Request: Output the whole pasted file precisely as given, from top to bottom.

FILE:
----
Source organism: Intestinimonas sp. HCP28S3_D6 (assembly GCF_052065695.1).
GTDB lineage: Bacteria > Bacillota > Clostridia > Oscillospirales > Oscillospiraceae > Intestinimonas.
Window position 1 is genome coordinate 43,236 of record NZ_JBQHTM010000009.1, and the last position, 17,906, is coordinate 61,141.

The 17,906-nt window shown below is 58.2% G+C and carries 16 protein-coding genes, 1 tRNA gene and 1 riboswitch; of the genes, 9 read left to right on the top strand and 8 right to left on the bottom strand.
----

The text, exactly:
Source organism: Intestinimonas sp. HCP28S3_D6 (assembly GCF_052065695.1).
GTDB lineage: Bacteria > Bacillota > Clostridia > Oscillospirales > Oscillospiraceae > Intestinimonas.
Window position 1 is genome coordinate 43,236 of record NZ_JBQHTM010000009.1, and the last position, 17,906, is coordinate 61,141.

The 17,906-nt window shown below is 58.2% G+C and carries 16 protein-coding genes, 1 tRNA gene and 1 riboswitch; of the genes, 9 read left to right on the top strand and 8 right to left on the bottom strand.